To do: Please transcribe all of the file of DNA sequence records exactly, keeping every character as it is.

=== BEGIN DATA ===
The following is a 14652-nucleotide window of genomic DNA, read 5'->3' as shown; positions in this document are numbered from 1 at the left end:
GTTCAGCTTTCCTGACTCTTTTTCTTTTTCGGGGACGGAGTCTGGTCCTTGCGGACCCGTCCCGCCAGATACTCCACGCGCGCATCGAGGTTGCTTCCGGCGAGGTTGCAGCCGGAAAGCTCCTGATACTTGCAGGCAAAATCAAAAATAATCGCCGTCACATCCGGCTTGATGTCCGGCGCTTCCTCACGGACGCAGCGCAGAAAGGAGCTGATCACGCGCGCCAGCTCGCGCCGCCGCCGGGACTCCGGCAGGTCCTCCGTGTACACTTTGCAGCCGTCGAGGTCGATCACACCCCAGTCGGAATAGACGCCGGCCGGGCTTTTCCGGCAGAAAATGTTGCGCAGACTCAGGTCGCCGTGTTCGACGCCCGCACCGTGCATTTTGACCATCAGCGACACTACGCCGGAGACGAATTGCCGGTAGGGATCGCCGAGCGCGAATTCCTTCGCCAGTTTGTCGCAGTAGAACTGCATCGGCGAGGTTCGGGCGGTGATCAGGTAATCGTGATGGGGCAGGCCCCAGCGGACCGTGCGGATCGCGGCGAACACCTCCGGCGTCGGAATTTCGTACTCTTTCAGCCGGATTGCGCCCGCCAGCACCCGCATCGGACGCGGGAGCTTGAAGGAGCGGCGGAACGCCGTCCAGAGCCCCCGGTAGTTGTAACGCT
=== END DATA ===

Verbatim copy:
The following is a 14652-nucleotide window of genomic DNA, read 5'->3' as shown; positions in this document are numbered from 1 at the left end:
GTTCAGCTTTCCTGACTCTTTTTCTTTTTCGGGGACGGAGTCTGGTCCTTGCGGACCCGTCCCGCCAGATACTCCACGCGCGCATCGAGGTTGCTTCCGGCGAGGTTGCAGCCGGAAAGCTCCTGATACTTGCAGGCAAAATCAAAAATAATCGCCGTCACATCCGGCTTGATGTCCGGCGCTTCCTCACGGACGCAGCGCAGAAAGGAGCTGATCACGCGCGCCAGCTCGCGCCGCCGCCGGGACTCCGGCAGGTCCTCCGTGTACACTTTGCAGCCGTCGAGGTCGATCACACCCCAGTCGGAATAGACGCCGGCCGGGCTTTTCCGGCAGAAAATGTTGCGCAGACTCAGGTCGCCGTGTTCGACGCCCGCACCGTGCATTTTGACCATCAGCGACACTACGCCGGAGACGAATTGCCGGTAGGGATCGCCGAGCGCGAATTCCTTCGCCAGTTTGTCGCAGTAGAACTGCATCGGCGAGGTTCGGGCGGTGATCAGGTAATCGTGATGGGGCAGGCCCCAGCGGACCGTGCGGATCGCGGCGAACACCTCCGGCGTCGGAATTTCGTACTCTTTCAGCCGGATTGCGCCCGCCAGCACCCGCATCGGACGCGGGAGCTTGAAGGAGCGGCGGAACGCCGTCCAGAGCCCCCGGTAGTTGTAACGCT